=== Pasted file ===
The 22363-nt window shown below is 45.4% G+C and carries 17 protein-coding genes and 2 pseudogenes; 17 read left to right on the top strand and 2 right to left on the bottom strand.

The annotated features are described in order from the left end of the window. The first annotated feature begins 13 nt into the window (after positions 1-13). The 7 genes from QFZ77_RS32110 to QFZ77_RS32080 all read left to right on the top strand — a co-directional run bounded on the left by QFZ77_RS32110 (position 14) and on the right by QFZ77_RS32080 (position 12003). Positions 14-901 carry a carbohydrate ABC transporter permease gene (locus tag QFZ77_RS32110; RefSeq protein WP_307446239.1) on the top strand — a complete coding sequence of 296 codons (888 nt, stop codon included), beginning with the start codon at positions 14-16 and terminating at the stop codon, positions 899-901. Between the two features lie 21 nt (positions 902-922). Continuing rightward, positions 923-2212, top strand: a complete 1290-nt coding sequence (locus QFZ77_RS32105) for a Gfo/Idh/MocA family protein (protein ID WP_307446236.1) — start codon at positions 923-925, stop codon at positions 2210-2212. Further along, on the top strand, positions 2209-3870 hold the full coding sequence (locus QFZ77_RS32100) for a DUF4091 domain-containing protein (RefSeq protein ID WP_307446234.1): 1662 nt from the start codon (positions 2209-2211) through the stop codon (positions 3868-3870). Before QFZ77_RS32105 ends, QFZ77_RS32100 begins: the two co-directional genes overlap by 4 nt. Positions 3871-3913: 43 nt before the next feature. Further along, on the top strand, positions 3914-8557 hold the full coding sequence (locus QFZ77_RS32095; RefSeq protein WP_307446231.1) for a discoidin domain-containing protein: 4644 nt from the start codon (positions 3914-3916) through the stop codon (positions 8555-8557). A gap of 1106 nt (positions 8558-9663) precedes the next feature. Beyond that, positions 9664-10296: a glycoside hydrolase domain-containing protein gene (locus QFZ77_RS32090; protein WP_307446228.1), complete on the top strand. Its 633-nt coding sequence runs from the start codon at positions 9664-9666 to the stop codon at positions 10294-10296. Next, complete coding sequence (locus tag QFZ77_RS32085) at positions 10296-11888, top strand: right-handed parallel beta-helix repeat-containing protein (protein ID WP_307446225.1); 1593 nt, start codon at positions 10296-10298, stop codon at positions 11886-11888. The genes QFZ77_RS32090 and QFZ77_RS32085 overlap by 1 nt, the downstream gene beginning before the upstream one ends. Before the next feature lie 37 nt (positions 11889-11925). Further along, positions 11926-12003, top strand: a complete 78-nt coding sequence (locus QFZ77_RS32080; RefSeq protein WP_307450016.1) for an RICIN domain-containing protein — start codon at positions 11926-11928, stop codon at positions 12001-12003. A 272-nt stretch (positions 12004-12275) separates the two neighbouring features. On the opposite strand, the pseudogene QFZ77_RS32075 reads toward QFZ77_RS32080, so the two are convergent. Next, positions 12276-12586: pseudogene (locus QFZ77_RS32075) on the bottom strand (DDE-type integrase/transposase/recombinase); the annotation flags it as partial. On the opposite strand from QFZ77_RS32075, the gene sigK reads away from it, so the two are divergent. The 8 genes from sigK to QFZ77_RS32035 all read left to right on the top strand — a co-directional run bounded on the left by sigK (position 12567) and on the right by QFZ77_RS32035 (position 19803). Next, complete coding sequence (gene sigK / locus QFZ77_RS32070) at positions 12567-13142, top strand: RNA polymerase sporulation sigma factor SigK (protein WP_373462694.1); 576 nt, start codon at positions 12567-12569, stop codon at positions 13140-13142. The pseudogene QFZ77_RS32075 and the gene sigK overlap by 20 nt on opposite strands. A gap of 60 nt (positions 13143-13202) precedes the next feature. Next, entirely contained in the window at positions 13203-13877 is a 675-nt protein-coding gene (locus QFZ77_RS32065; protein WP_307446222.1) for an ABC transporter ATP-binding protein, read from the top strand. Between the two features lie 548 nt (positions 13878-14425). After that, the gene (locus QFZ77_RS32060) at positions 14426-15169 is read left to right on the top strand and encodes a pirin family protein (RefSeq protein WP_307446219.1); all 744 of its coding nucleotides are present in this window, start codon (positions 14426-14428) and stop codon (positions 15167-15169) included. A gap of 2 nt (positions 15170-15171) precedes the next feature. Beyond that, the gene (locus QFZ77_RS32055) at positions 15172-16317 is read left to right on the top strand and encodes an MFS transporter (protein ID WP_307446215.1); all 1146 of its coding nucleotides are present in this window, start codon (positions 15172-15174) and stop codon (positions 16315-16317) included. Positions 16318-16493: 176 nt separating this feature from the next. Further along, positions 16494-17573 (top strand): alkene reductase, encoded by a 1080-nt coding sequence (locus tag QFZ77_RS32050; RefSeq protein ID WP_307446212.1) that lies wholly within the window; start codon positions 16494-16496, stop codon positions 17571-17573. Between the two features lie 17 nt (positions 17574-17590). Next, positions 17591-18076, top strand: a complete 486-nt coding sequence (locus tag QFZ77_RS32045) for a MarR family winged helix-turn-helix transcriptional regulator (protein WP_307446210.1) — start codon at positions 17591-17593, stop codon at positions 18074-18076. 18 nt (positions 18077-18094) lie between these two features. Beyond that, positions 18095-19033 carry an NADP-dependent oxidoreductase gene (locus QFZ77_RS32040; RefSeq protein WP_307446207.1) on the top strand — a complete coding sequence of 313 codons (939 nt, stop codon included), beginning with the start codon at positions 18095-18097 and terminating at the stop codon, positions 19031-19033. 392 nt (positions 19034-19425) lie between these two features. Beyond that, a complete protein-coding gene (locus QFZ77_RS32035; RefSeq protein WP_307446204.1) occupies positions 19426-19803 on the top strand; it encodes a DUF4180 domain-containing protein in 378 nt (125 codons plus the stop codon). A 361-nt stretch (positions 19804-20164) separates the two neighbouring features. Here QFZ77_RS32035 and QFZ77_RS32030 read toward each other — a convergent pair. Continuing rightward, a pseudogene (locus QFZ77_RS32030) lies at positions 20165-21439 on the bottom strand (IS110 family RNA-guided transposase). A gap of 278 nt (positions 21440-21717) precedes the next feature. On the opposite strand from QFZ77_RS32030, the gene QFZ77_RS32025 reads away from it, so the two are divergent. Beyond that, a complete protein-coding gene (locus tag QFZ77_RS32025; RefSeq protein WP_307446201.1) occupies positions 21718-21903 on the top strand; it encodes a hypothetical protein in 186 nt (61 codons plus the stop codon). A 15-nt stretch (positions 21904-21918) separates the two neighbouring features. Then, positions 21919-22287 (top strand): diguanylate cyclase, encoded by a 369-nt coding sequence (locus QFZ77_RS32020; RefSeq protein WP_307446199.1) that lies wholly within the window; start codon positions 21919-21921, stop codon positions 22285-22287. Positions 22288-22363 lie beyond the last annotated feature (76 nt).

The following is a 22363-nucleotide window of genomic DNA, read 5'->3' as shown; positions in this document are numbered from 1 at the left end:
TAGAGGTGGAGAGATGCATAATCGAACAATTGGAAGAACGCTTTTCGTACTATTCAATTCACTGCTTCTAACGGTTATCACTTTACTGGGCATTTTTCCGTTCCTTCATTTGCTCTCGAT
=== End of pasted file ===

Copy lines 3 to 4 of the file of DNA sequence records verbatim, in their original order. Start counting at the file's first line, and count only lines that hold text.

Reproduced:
The following is a 22363-nucleotide window of genomic DNA, read 5'->3' as shown; positions in this document are numbered from 1 at the left end:
TAGAGGTGGAGAGATGCATAATCGAACAATTGGAAGAACGCTTTTCGTACTATTCAATTCACTGCTTCTAACGGTTATCACTTTACTGGGCATTTTTCCGTTCCTTCATTTGCTCTCGAT